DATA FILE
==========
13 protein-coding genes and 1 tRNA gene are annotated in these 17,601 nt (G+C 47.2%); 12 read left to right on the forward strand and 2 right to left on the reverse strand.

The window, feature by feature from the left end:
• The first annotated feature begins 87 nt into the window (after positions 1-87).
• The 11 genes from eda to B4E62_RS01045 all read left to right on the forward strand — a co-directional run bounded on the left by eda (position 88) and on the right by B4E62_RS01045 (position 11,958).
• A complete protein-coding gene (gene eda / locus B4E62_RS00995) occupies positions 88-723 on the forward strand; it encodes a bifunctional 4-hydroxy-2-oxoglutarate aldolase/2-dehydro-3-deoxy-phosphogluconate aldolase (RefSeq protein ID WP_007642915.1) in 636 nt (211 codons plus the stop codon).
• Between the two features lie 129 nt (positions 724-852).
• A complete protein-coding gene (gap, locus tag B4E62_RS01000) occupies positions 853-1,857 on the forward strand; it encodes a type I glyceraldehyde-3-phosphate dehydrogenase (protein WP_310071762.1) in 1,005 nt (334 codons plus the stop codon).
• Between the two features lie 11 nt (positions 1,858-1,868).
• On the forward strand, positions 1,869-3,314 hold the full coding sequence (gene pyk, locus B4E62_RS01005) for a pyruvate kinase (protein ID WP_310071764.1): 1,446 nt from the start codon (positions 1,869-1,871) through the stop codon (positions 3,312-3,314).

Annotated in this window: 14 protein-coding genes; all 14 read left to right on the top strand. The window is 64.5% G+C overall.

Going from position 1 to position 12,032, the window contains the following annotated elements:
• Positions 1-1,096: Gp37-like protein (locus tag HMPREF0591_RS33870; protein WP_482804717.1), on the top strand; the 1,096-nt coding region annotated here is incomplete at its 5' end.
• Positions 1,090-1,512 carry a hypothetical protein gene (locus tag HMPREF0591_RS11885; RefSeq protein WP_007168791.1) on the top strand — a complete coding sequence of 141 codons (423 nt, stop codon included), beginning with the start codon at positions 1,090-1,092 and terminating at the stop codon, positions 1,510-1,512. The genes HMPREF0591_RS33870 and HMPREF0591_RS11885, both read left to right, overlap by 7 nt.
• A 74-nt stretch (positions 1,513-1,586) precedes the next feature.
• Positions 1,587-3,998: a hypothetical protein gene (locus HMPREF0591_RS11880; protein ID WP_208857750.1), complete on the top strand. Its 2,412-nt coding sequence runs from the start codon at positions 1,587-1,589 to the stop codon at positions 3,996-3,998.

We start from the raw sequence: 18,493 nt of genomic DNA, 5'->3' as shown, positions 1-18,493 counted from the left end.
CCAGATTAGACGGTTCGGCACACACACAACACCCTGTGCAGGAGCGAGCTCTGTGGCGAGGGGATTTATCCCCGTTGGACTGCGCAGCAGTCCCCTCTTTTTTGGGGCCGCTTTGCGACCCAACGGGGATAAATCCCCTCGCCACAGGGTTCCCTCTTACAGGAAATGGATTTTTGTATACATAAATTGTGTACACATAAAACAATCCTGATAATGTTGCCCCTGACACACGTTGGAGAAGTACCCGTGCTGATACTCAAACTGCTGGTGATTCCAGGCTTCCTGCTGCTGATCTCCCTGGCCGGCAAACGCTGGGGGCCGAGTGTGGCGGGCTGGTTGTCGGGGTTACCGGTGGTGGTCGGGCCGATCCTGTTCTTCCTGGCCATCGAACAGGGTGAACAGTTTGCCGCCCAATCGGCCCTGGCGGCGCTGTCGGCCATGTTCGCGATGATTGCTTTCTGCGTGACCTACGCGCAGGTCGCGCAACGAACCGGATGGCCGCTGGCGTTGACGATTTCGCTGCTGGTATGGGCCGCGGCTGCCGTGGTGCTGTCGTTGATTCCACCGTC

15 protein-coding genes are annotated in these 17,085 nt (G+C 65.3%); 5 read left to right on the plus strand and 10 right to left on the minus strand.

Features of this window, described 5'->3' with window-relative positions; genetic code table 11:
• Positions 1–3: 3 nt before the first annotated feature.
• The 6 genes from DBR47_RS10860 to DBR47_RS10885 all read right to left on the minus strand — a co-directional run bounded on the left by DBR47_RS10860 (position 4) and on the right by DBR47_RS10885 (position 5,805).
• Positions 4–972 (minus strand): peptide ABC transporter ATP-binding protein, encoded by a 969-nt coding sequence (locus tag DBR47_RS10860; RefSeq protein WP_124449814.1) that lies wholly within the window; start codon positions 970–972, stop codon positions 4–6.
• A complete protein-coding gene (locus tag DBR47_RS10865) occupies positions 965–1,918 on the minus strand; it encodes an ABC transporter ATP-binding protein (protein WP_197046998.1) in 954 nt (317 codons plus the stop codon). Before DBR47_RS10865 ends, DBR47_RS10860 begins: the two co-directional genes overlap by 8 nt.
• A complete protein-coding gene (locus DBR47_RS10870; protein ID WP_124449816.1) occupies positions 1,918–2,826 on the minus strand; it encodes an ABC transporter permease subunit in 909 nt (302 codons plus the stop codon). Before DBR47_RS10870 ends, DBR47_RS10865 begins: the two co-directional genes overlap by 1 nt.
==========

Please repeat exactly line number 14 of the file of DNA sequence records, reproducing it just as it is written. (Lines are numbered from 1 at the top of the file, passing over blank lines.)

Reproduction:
• A 74-nt stretch (positions 1,513-1,586) precedes the next feature.